One of the most promising topics in connection with money at the moment is digital currencies – not to be confused with electronic, i.e., cashless payments.
Advocates of cash primarily argue that they are protected from tracking financial transactions and do not have to fear negative interest rates. Digital payment alone, for example, using a smartphone, does not create any other currency.
It is different from the so-called cryptocurrencies. Financial transactions can be encrypted between two people using blockchain technology (“peer-to-peer”). This form of monetary transaction is purely private, which is why central banks, for example, see it as a threat to state-legitimized currencies.
Beyond the technical details, the question arises whether cryptocurrencies are currencies? The answer to the question is no because they do not fulfill the functions of money and therefore do not correspond to its definition.
Cryptocurrencies Are Currently Lacking Institutionalized Trust.
Cryptocurrencies are not yet a common means of payment today; due to their high volatility, they are neither a store of value nor a standard unit of account. In addition, they have no monetary order. Nobody can be obliged to accept cryptocurrencies. So they lack the essential basis of a stable currency: institutionalized trust.
In recent months, Bitcoin and other cryptocurrencies have increased significantly in value and are increasingly in demand for asset diversification.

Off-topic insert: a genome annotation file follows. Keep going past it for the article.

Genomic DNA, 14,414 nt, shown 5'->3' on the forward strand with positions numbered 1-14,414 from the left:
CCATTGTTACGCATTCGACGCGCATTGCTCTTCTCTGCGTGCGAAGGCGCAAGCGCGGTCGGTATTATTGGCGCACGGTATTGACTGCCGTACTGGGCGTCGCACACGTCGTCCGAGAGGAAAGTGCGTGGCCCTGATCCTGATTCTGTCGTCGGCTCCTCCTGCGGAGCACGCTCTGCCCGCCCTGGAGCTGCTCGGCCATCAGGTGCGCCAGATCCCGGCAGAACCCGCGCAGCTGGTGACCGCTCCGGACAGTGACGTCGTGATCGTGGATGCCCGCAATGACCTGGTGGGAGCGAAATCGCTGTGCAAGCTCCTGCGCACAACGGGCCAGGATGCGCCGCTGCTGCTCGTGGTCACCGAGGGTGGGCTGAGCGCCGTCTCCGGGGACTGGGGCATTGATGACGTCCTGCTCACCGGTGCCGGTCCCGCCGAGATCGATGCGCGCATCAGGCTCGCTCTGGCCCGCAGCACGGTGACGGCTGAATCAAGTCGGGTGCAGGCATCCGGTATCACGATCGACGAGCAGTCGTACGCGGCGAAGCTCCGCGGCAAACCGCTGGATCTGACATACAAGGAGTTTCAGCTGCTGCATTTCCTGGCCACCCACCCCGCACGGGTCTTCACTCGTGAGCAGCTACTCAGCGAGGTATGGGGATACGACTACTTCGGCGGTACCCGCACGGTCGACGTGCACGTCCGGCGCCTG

As a result, they function more as “crypto-assets.” Nevertheless, from a technological and monetary policy perspective, digital currencies are relevant for central banks. Therefore, they are increasingly concerned with the possibilities of digital significant bank money, the Central Bank Digital Currencies (CBDCs).
Digital Currencies Are Still Developing.
Digital currencies are currently still in the early stages. Nevertheless, it is to be expected that they will mature technologically and play an increasingly important role economically in the future.
Even if the so-called cryptocurrencies will probably not establish themselves as a holistic alternative to the existing currencies, “money” will continue to privatize. In addition, banks will change dramatically as a result of digitization. “Banking without banks” has long ceased to be an abstract vision of the future.
Currencies, on the other hand, are likely to remain in the hands of central banks. To this end, they will rapidly develop digital central bank money over the next few years. On the other hand, crypto assets have a good chance of becoming a new asset class if they are accepted as a means of storing value.
In industrial applications, for example, in Industry 4.0, blockchain technology and tokens will play an essential role in the future. And what about the cash? It will probably stay a while longer but push more and more to the side.